The association between food insecurity, food assistance program, and dental caries among U.S. children and adults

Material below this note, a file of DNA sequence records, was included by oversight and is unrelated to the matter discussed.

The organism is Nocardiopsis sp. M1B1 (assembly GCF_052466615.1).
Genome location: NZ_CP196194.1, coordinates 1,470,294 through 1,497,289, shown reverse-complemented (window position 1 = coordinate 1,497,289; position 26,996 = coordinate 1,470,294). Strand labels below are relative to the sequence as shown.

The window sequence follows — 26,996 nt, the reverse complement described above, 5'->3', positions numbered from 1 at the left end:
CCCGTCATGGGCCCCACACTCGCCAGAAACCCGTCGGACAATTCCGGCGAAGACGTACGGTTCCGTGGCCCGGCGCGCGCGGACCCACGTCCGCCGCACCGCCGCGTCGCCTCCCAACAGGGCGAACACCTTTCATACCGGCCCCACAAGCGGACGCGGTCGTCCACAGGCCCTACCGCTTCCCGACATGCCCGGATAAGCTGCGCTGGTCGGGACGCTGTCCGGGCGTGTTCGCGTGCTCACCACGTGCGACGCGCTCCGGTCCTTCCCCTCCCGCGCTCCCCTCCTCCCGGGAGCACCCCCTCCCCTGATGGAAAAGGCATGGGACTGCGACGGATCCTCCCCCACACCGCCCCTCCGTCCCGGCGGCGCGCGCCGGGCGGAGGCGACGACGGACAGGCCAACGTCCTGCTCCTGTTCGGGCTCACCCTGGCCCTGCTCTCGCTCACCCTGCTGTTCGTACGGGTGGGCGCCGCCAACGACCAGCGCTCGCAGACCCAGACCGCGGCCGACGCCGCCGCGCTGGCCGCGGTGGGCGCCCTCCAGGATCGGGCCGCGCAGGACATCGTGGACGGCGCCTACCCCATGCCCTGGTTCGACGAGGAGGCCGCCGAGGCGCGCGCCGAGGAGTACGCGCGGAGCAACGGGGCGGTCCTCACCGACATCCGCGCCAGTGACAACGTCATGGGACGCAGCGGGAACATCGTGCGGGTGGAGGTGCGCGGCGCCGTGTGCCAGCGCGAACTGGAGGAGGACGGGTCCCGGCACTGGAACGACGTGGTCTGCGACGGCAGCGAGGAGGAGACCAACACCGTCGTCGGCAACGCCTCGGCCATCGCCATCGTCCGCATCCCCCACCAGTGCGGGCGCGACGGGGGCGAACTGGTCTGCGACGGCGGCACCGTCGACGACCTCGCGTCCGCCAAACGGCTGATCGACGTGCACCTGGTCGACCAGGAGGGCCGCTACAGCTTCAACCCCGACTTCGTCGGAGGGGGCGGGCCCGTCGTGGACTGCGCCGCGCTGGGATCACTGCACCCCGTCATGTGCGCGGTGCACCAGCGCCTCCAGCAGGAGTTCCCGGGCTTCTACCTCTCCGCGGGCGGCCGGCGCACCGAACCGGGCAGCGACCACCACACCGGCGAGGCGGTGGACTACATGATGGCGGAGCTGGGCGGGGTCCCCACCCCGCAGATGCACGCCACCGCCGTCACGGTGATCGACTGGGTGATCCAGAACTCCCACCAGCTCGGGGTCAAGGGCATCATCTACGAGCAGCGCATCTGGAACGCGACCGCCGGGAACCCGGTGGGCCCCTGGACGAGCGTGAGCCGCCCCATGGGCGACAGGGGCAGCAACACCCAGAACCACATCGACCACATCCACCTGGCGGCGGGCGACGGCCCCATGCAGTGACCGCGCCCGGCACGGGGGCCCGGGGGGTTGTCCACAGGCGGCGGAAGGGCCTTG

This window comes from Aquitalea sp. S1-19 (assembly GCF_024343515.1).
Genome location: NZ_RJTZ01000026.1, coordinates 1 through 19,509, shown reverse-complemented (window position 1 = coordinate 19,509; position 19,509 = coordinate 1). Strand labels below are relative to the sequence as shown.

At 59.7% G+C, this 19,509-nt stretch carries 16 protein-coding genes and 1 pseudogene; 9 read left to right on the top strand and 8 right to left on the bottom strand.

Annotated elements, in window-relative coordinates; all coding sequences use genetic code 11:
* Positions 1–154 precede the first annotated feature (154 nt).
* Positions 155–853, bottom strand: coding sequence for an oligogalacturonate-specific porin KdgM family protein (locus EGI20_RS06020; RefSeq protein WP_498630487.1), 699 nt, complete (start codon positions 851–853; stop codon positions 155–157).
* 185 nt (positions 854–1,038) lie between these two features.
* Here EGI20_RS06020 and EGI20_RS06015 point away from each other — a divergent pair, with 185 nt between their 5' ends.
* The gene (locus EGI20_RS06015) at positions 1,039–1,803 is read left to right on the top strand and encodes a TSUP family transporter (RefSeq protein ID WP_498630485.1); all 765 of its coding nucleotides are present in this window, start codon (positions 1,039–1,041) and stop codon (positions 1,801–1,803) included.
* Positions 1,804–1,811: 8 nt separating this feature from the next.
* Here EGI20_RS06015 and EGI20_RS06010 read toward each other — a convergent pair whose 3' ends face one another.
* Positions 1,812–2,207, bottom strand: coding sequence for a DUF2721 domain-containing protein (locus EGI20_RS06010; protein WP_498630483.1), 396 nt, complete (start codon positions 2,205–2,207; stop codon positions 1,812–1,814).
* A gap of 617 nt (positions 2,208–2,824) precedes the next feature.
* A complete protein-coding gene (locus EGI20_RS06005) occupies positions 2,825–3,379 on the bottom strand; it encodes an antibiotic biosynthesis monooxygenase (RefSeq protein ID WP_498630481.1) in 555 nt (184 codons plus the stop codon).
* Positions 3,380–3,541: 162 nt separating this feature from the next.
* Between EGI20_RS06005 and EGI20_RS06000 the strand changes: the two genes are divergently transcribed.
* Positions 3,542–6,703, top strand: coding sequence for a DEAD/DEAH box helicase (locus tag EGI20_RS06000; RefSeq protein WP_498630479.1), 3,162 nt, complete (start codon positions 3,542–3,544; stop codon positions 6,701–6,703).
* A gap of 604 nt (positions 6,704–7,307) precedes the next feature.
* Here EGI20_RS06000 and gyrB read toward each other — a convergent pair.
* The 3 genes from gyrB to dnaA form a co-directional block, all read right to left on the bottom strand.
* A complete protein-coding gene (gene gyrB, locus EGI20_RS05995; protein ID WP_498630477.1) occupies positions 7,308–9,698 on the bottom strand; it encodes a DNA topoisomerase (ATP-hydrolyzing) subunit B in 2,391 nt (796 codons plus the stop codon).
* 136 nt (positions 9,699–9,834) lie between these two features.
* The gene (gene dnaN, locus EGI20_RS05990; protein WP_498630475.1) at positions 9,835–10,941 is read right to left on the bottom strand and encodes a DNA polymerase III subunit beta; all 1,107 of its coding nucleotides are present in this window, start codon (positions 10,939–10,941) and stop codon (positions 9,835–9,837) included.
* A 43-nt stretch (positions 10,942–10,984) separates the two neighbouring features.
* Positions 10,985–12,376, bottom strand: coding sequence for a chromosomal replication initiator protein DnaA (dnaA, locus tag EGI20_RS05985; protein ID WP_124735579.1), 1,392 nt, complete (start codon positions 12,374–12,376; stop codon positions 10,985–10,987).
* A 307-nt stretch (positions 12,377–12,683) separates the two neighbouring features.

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OBJECTIVES: The aim of this study is to examine the association between food insecurity and untreated dental caries among U.S. children and adults and to investigate the effect of participating in the Supplemental Nutrition Assistance Program (SNAP) on dental caries among U.S. adults. METHODS: Our sample was derived from the National Health and Nutrition Examination Survey (NHANES) cycles 2011-2012 and 2013-2014. Food security was measured as overall food security status (full food secure/ food insecure) and household-level food security (full, marginal, low, and very low). SNAP participation in the past 12 months was self-reported (yes/ no). The main outcome variable was untreated dental caries (none vs. one or more). Descriptive, Bivariate and multiple logistic regression analyses were conducted to evaluate the relationship among food insecurity, SNAP participation, and untreated caries. RESULTS: Our results suggest that food insecure children were more likely to have untreated caries compared to full food secure counterparts, after controlling for potential confounders (OR: 1.38; 95% CI: 1.11-1.72). On household-level food security, children from marginal and very low food secure households had significantly higher odds of untreated caries compared to children from fully food secure households (OR: 1.48; 95% CI: 1.10-2.01 and OR: 1.59; 95% CI: 1.12-2.26 respectively). Moreover, our findings suggest significant association between overall food security status and dental caries among U.S. adults (OR: 1.35, 95% CI: 1.05-1.74). We also observed a significant association between the severity of household food insecurity and untreated caries among adults after adjusting for confounders (P=0.04). SNAP participants were more likely to have untreated caries compared to non-SNAP participants (OR: 1.5; 95% CI: 1.19-1.87). The interaction of food insecurity and SNAP participation was not significant. However, SNAP participants from all levels of food security had higher prevalence ratio of dental caries compared to non-SNAP participants, regardless of food security status. CONCLUSION: Food insecurity was negatively associated with dental caries among U.S. children and adults. In addition, SNAP participation had adverse association with dental caries among U.S. adults. Further research is needed to more comprehensively understand the impact of food insecurity and food assistance programs on oral health.
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